A powerful cousin of outgoing Afghan President Hamid Karzai was assassinated by a suicide bomber hiding explosives in his cap on Tuesday, a provincial official said. It was the latest attack targeting Afghan power brokers and government officials as insurgents and political factions struggle for power ahead of the withdrawal of foreign combat forces by...
A powerful cousin of outgoing Afghan President Hamid Karzai was assassinated by a suicide bomber hiding explosives in his cap on Tuesday, a provincial official said. It was the latest attack targeting Afghan power brokers and government officials as insurgents and political factions struggle for power ahead of the withdrawal of foreign combat forces by the end of this year.
Hashmat Khalil Karzai was a staunch supporter of the president and had played an active role in the campaign to choose his cousin’s successor.
The attacker blew himself up while bowing to kiss Karzai’s hand following morning prayers for the Muslim holiday of Eid al-Fitr in a reception room at the Karzai family home in the southern province of Kandahar, a provincial government spokesman said.
It was similar to the September 2011 killing of former Afghan President Burhanuddin Rabbani, who at the time was the leader of a government-appointed peace council seeking reconciliation with militants.
- Seahawks agree to contract extension with quarterback Russell Wilson
- Dustin Ackley trade symbolizes continuing dark days of Mariners
- Surviving Seattle’s sidewalks: Pedestrian rage rises as the population grows
- Mariners trade Mark Lowe to the Blue Jays for three minor leaguers
- Seahawks linebacker Bobby Wagner on contract talks: 'Now. That's my deadline'
Most Read Stories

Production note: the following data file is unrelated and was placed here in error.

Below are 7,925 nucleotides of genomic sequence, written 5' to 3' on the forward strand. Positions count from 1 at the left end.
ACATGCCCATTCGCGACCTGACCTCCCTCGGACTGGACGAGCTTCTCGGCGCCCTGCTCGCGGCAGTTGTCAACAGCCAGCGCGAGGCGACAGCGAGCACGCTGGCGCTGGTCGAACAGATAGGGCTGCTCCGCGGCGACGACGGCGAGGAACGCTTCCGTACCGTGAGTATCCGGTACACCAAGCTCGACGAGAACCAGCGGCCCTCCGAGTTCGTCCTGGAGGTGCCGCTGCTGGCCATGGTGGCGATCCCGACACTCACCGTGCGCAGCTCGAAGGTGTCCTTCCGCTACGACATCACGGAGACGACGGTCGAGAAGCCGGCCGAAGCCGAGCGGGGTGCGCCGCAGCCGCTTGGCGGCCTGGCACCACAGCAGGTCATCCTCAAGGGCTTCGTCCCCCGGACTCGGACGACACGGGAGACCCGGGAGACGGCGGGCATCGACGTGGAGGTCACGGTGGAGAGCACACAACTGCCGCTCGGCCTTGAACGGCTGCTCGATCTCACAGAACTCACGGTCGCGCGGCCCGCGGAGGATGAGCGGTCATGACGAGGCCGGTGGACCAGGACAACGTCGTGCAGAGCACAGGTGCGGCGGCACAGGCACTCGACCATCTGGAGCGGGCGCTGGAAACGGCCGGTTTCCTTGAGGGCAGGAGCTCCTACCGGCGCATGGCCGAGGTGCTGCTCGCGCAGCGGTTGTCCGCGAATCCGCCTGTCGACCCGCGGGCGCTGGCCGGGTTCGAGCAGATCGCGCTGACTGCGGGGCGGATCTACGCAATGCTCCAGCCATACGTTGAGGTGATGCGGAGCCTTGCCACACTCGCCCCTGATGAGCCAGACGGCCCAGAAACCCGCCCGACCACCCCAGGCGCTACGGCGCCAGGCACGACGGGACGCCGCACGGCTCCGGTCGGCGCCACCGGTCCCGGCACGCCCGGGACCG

President Karzai condemned the attack. “Just like all other Afghans who are the daily targets of terrorist attacks, our family too is no exception and as every other Afghan, we too will have to bear it,” he said in a statement.
No one immediately claimed responsibility for Tuesday’s attack, which comes at a sensitive time in Afghanistan as an audit is taking place under international supervision of all 8 million ballots cast last month in the second round of the country’s presidential election. The process is key to insuring a peaceful transfer of power as the international community winds down its combat mission and foreign aid dwindles.
Hashmat Karzai was campaign manager for former Finance Minister and World Bank official Ashraf Ghani Ahmadzai, who is competing against Abdullah Abdullah.
The president, who was constitutionally barred from seeking a third term, has appealed for a speedy conclusion to the audit, saying that Afghanistan urgently needs a new leader.
Dawa Khan Minapal, the provincial government spokesman, initially said the explosives were hidden in a turban but later said they were under a cap worn by the bomber. He said one person also was wounded and authorities were investigating how the bomber got the explosives through the security checks at the Karzai home in the district of Karz.
It was not the first time that Karzai’s family members have been targeted. The president’s powerful half-brother, Ahmad Wali Karzai, who was the head of the provincial council, was slain in his home in the city of Kandahar by his bodyguard in July 2011.
British Ambassador Richard Stagg also expressed condolences to the Karzai family.
Hashmat’s “killers must not be allowed to prevent the desire of ordinary Afghans to see a peaceful political transition based on the votes they cast,” Stagg said in a statement.